JET is the most common postoperative pediatric arrhythmia, often identified in the first 24–48 h after surgery and commonly begins during the rewarming phase.[9] Enhanced automaticity of the perinodal tissues leads to junctional tachycardia without a preceding atrial contraction. Tachycardia-induced cardiomyopathy, reduced ventricular filling due to shortened diastolic duration, and lack of atrial kick contribute to low cardiac output leading to prolonged ventilation and ICU stay.[3] It is recognized as an unusually faster heart rate lacking a preceding P wave associated with irregular cannon waves on the central venous pressure trace. Unless atrial wires and Lewis leads are used as a part of active surveillance and look-out, the diagnosis is sometimes missed, especially with slower rates or those with 1:1 ventriculoatrial conduction. Hemorrhagic edema and inflammation around suture lines in perinodal tissue, local injury with direct damage to the node or longitudinal stretch during exposure of the VSD and infundibulum could lead to JET.[16] Systemic inflammation could be an additional reason in those patients where the perinodal tissues are not injured as in extracardiac conduit Fontan surgery.

The incidence of JET varies from 1% to 15% in different studies depending on the underlying heart disease and type of repair, occasionally increasing to 22% after tetralogy repair.[5] Incidence in our study was 16.4%, which was higher than a few others. Selection of high-risk patients, proactive lookout for tachyarrhythmia using atrial wires, and avoidance of loading doses of prophylactic drugs could be the possible reasons for the higher incidence. A similar high incidence was reported after high-risk surgeries such as tetralogy repair (35.7%), pulmonary outflow repair (28.6%), atrioventricular canals (18.8%), and VSD closure (17.4%).[17] The extent of the surgical repair correlated with the incidence of JET in our study. While simple VSD closure showed an incidence of 8%, it increased further when VSD closure was a part of atrioventricular canal repair. Incidence was lower after simple transatrial infundibular resection for tetralogy but increased after transannular patch or conduits. The risk was very high (25%) after mitral valve surgery, either repair or replacement.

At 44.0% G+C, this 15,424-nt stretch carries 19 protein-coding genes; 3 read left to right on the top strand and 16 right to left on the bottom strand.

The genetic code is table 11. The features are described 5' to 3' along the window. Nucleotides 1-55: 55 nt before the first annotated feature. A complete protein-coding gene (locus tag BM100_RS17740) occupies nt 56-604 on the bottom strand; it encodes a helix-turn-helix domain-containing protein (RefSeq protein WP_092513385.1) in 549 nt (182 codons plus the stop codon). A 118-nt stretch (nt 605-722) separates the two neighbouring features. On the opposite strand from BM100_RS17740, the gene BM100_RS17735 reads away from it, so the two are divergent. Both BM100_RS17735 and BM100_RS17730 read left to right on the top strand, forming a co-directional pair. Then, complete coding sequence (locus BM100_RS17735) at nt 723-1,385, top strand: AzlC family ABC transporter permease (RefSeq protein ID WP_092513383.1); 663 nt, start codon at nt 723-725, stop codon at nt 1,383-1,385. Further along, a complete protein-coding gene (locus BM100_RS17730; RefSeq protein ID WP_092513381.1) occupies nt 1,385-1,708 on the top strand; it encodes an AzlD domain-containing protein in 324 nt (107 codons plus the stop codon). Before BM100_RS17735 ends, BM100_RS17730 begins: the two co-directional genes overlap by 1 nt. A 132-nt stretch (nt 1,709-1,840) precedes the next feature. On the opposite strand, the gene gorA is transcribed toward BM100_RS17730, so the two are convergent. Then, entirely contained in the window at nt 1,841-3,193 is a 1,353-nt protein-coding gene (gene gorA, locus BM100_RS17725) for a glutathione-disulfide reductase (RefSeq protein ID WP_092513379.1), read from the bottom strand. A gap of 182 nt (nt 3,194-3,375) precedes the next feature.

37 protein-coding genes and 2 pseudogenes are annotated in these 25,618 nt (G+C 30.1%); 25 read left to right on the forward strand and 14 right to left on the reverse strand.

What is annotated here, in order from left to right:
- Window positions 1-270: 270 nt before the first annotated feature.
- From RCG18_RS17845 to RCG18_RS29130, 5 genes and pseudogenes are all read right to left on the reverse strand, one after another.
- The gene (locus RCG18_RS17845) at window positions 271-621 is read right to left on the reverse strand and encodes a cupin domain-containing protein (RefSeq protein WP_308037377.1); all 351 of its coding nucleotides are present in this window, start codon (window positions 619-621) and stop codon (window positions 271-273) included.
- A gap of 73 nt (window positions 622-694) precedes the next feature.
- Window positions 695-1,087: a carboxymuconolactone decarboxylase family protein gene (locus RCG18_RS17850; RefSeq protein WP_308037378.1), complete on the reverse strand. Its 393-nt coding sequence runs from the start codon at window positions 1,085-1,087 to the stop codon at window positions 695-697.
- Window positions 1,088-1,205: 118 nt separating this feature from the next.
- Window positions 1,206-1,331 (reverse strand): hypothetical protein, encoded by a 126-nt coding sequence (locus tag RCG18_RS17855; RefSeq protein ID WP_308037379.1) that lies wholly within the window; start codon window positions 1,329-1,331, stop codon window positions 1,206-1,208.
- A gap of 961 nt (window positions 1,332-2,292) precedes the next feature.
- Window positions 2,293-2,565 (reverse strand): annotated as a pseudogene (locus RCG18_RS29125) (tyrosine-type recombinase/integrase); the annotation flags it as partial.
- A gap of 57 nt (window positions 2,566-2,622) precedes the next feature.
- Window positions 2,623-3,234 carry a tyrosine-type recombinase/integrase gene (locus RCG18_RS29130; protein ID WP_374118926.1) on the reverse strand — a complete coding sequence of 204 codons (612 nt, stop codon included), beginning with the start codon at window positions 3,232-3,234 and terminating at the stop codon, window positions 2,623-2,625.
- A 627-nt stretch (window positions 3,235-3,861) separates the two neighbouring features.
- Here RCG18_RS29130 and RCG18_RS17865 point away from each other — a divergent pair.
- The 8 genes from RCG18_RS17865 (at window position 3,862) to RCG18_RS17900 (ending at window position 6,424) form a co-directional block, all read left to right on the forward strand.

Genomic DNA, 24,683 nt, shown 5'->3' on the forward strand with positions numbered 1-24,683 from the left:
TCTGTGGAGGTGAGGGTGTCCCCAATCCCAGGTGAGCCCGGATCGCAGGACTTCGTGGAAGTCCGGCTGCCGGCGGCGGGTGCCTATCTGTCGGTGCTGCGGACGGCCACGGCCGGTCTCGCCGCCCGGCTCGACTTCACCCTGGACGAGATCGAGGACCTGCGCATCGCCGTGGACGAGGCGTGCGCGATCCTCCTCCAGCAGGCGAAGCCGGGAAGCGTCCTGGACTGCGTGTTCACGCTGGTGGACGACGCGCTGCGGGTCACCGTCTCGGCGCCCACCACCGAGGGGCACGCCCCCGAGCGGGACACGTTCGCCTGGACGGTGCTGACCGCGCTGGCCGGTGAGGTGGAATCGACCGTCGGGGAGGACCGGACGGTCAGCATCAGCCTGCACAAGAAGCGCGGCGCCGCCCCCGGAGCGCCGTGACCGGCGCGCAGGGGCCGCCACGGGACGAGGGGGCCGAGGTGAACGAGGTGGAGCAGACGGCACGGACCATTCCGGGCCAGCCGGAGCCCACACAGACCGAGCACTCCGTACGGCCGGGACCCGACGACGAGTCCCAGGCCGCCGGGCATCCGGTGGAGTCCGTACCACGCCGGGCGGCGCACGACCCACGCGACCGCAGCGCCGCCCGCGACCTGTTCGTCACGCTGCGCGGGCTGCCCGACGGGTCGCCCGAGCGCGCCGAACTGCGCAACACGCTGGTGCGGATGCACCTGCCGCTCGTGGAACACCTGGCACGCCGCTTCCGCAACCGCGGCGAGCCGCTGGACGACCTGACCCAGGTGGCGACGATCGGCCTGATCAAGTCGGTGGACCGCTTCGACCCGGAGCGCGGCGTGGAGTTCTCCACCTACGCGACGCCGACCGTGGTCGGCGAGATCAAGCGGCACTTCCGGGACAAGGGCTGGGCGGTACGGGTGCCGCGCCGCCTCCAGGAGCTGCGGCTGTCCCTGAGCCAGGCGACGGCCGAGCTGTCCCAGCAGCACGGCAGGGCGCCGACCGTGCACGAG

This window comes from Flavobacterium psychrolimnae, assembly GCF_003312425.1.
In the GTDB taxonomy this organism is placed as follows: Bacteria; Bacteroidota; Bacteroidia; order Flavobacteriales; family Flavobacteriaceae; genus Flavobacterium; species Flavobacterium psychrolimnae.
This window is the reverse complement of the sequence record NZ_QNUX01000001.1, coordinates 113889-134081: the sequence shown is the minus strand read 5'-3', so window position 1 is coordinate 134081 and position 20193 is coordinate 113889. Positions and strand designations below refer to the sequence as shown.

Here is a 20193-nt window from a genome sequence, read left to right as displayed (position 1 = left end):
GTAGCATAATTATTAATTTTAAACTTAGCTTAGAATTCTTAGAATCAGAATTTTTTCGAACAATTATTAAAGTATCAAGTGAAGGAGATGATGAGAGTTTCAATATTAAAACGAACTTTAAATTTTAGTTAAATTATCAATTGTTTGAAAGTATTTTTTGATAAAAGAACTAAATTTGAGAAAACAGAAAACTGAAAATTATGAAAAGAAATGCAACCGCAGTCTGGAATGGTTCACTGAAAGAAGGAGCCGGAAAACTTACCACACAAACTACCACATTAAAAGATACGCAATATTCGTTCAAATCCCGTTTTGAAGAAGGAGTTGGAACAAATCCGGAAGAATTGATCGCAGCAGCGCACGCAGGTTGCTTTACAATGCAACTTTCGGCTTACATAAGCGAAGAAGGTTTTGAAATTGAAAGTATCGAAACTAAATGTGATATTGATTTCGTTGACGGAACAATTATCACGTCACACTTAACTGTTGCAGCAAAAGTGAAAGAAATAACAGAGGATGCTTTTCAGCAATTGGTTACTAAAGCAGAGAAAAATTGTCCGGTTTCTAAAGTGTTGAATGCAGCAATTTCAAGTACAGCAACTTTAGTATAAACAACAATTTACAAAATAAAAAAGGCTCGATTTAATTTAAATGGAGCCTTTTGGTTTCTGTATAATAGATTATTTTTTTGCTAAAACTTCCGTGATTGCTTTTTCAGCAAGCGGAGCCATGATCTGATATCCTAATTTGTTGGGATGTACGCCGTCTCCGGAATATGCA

While younger age and lower body weight were known risk factors, we did not find such a correlation. The inclusion of patients up to 12 years of age possibly introduced a wide variation of age and weight in the cohort and accounted for the lack of correlation.[4,6,18,19] Moreover, most of the patients in the study were very young and weighed less than 10 kg. Patients with JET had longer CPB and ACC times on univariate analysis, indicating inflammation and ischemia-reperfusion as a possible etiology.[20]

In our study, we observed JET in 8.5% of patients in the amiodarone group, 14.2% of patients in the dexmedetomidine group compared to 24.7% in the controls. Dexmedetomidine is a highly selective alpha-2 adrenoceptor agonist with antiarrhythmic properties without causing respiratory depression.[21] The incidence of JET was significantly lower in the dexmedetomidine group than in the controls. Amiodarone prophylaxis was even more effective compared to the other two groups. Two controlled studies using amiodarone prophylaxis showed similar efficacy of amiodarone prophylaxis.[22,23] Regarding the timing of starting amiodarone prophylaxis, early initiation had a significantly shorter time to rate and rhythm control, reduction in the dose needed for rhythm control and a significant reduction in ICU stay compared to late initiation.[22] The prophylactic drugs were started very early in our study, though without a bolus dose. Initial bolus dose increases adverse effects such as hypotension, bradycardia, and heart block.[23] The increase in the incidence of adverse effects after these prophylactic agents was not statistically significant in our study. Some of the newer prophylactic drugs, such as ivabradine, has also shown favorable response on the prevention of JET.[24]